The Keto Diet & Bodybuilding – Tips and Meal Ideas
- If you associate building muscle with eating carbs, it’s time to flip the script. Keto bodybuilding is both attainable and sustainable, as long as keto works for you.
- To follow a keto bodybuilding diet, stay within your keto macro ratio—but up your caloric intake. Eat enough protein and fat, and restrict carbohydrates to stay in ketosis.
- Not sure how to bulk up your keto bodybuilding meal plan? Keep reading for delicious keto meal ideas recommended by nutritionists.
Wondering how to build muscle on keto? Good question. After all, some people think the way to bigger, bulkier biceps means eating a high-carb diet. That line of thinking contradicts the standard keto diet, in which you typically aim for less than 50 grams of net carbs per day.
So, how do you do it? We spoke with Tara Garrison, a trainer, nutritionist and ketogenic diet expert, about keto diet benefits for bodybuilding. Get started with these tips, then check out delicious ideas to bulk up your keto bodybuilding meal plan for muscle gain.
Can you build muscle on keto?
A typical bulking diet is high-carb, and with good reason. Studies have shown that carbohydrate-heavy diets are a backbone of muscle building. So, it might seem counterintuitive to think that you can still build muscle while significantly cutting your carb intake.
In reality, gaining muscle on keto is both attainable and sustainable for many people. With some small tweaks to traditional keto, you can bulk up while eating a high-fat diet. Below, we’ll cover key tips and caveats to keep in mind.
Do you lose muscle on keto?
In short, maybe. When you first start out on your keto bodybuilding journey, you might initially lose some muscle and strength—but only temporarily.
If you’ve been following a carb-heavy diet, your body is used to burning carbs for fuel. On the ketogenic diet, you want to eat the right proportions of food that will put you in ketosis: the metabolic state in which you burn fat for fuel.
It may take a bit of time to transition to using ketones as your new fuel source, and during that transition, your energy and performance in the gym may take a hit. Fortunately, the transition phase is temporary (anywhere from a few days to a week).
Tips for keto bodybuilding success
We’ll dig into more specific guidelines for a keto bodybuilding diet below. But before you start building muscle, you have to start with a strong foundation so your body is in a place to build muscle first—regardless of the type of diet you follow.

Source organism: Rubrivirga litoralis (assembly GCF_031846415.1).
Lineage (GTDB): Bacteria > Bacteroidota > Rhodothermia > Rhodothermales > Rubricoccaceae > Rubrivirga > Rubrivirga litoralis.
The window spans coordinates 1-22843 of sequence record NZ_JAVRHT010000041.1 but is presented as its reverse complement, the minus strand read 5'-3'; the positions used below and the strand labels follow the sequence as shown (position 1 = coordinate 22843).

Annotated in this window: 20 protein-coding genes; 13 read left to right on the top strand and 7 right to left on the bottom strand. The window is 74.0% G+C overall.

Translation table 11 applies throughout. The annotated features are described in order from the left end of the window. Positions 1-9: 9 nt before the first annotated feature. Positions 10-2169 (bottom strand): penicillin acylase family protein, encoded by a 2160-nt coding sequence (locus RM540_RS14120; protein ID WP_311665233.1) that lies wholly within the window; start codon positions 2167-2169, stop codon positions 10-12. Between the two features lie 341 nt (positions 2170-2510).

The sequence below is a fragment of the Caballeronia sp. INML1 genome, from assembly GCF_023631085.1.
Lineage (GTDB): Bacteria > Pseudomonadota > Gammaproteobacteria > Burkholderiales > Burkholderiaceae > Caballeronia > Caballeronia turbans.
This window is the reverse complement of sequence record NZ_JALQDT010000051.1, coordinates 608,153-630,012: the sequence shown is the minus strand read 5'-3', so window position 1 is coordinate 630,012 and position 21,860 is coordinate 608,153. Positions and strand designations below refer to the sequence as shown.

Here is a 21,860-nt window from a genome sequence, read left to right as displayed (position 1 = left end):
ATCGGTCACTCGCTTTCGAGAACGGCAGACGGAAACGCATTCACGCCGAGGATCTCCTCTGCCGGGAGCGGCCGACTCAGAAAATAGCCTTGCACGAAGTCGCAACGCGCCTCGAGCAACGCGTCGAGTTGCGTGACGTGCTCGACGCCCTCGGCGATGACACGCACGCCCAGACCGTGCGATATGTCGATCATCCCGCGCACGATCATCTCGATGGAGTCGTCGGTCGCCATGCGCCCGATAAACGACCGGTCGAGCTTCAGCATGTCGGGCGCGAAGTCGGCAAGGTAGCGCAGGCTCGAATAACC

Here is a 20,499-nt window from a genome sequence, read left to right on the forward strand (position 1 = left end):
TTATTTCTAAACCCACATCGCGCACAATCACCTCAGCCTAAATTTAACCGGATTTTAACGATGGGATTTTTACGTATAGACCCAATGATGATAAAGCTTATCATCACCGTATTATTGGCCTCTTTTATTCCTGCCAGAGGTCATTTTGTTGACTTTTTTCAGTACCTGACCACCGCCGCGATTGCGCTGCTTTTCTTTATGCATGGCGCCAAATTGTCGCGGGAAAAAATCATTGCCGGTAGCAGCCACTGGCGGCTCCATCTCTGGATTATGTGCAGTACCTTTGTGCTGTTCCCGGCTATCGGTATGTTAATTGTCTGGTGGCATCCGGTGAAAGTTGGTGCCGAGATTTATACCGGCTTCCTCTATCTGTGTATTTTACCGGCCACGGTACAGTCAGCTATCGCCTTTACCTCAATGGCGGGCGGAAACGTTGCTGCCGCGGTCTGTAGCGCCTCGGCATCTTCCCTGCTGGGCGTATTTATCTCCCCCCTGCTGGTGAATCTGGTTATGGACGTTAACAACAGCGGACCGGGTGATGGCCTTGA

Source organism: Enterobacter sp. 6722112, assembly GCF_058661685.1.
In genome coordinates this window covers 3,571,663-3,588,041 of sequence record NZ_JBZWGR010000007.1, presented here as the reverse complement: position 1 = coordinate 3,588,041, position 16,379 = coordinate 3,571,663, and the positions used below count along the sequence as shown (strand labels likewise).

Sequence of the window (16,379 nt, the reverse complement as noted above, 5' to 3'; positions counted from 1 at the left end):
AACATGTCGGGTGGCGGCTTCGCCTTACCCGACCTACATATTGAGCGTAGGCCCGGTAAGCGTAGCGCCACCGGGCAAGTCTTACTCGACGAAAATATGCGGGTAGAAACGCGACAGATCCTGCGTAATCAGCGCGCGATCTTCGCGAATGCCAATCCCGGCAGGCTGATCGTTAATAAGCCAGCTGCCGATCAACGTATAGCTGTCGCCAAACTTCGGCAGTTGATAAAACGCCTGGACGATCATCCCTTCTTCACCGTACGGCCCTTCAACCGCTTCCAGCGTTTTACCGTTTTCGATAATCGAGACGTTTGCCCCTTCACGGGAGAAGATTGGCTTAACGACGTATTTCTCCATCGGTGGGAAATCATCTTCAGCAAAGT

Train for strength
Eating all the steak in the kitchen won’t build muscle unless you’re putting in the work to stimulate muscle growth.
Broadly speaking, you should follow a strength program with progressive overload—a method of strength training in which you gradually increase the stress placed up on your muscles in order to trigger muscle growth (aka hypertrophy).
How do you trigger hypertrophy? Increase the weight you lift over time, to start. It’s a good idea to work with an experienced trainer to develop a well-planned muscle building program that works for you.
“For weightlifting, keto pairs best with strength work, meaning lower rep ranges, heavy weight and longer rest intervals,” Garrison says—for example, you might lift three sets of six to eight repetitions of heavy weight with 1-2 minutes rest between sets.
Heads up if you train for muscular endurance and lifting at higher rep ranges, like 12-15 reps per set: Don’t be surprised if you gas out when you’re first transitioning to keto bodybuilding.
At higher rep ranges, your body converts muscle glycogen into ATP for energy. Glycogen is a form of fast-burning energy from glucose (carbohydrates)—but on keto, you’ll have less glycogen available (because…carbs). If this happens to you, try increasing your dietary fat intake to create more available energy for your cells. You can also experiment with upping your carb intake.